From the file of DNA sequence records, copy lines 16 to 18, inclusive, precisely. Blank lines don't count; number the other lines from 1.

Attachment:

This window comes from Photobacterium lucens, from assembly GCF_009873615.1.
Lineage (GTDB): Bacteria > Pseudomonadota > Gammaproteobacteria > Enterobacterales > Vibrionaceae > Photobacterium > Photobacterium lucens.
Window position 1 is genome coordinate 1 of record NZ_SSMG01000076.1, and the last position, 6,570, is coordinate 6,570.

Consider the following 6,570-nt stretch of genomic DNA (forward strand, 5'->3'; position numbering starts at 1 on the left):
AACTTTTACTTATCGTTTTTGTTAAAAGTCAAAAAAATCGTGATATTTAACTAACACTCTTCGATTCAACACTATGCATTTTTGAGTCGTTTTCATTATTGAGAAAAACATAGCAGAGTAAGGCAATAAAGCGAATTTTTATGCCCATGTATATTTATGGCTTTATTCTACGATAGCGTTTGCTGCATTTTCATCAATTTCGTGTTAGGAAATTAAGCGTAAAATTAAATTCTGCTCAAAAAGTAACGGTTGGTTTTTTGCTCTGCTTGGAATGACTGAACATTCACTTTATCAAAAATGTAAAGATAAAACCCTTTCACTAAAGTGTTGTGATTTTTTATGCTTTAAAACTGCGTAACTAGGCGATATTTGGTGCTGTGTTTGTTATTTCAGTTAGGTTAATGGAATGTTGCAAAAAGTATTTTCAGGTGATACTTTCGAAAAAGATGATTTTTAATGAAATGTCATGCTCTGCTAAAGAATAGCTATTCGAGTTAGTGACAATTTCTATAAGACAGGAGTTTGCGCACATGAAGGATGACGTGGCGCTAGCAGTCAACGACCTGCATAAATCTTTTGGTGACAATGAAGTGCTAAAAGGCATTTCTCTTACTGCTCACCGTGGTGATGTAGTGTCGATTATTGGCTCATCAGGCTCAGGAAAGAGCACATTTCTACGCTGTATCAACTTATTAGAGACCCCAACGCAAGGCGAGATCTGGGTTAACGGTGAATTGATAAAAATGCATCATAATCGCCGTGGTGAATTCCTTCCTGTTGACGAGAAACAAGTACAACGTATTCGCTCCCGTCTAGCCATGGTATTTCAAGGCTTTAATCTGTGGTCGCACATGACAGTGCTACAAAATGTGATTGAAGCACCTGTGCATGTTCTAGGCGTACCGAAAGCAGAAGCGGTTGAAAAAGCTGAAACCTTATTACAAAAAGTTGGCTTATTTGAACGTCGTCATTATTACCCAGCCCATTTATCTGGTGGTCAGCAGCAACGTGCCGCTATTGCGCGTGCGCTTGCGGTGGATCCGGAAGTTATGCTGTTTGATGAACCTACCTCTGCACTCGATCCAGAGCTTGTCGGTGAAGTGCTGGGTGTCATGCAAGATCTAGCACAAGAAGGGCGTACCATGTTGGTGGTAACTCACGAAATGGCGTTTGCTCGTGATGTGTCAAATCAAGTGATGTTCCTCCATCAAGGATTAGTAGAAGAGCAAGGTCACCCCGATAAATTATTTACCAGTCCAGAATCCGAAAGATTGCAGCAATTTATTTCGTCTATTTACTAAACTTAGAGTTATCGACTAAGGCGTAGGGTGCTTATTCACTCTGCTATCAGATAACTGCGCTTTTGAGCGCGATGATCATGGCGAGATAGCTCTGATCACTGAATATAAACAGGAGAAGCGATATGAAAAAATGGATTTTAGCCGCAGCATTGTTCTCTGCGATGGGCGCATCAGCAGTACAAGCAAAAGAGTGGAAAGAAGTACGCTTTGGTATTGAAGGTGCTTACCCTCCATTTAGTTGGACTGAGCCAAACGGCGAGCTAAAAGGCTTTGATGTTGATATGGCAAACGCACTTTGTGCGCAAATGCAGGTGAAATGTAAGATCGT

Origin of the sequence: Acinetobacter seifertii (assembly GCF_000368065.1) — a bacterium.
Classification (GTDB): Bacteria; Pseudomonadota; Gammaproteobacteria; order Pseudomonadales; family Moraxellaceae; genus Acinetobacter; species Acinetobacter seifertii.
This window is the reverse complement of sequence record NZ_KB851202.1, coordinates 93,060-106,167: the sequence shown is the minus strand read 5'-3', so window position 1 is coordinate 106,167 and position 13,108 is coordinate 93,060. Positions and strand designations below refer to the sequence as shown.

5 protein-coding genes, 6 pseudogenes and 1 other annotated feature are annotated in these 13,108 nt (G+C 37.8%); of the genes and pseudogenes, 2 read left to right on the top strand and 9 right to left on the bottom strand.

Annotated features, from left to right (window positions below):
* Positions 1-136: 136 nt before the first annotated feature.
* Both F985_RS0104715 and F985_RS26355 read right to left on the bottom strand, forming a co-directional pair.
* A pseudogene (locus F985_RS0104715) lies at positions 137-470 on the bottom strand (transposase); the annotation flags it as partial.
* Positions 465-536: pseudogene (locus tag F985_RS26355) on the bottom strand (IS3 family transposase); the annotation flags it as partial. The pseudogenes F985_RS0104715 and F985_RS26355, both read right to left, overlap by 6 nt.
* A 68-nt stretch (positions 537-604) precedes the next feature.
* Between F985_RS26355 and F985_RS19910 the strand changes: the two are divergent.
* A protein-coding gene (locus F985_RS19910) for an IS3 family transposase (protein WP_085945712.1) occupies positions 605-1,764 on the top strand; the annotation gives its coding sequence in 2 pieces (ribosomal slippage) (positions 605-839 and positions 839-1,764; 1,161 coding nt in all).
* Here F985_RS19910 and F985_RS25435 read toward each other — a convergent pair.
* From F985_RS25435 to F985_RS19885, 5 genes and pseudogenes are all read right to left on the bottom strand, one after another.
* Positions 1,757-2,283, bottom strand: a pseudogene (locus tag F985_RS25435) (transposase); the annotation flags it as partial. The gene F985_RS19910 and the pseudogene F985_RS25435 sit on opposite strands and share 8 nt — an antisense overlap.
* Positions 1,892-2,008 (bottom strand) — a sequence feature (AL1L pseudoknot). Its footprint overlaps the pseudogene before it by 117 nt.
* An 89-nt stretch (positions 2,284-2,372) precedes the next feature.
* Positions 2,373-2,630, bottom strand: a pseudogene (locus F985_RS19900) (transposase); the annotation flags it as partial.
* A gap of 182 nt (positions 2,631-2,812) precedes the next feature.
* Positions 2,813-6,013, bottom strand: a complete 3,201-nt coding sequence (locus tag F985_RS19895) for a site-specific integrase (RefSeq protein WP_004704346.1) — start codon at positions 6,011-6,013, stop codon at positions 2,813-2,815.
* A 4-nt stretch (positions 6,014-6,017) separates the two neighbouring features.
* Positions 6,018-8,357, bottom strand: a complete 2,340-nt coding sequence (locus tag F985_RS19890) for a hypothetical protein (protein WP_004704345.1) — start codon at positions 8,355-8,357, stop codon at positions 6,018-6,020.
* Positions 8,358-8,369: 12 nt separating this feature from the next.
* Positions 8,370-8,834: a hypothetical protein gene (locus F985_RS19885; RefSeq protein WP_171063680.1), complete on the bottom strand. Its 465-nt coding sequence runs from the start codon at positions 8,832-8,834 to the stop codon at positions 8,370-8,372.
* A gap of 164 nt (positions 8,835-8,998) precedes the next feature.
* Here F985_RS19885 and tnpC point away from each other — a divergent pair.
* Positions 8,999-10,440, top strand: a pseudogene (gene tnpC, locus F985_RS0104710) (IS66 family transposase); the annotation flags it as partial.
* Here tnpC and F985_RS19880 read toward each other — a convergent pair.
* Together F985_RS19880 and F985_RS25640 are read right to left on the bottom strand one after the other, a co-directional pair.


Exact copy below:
* Between F985_RS26355 and F985_RS19910 the strand changes: the two are divergent.
* A protein-coding gene (locus F985_RS19910) for an IS3 family transposase (protein WP_085945712.1) occupies positions 605-1,764 on the top strand; the annotation gives its coding sequence in 2 pieces (ribosomal slippage) (positions 605-839 and positions 839-1,764; 1,161 coding nt in all).
* Here F985_RS19910 and F985_RS25435 read toward each other — a convergent pair.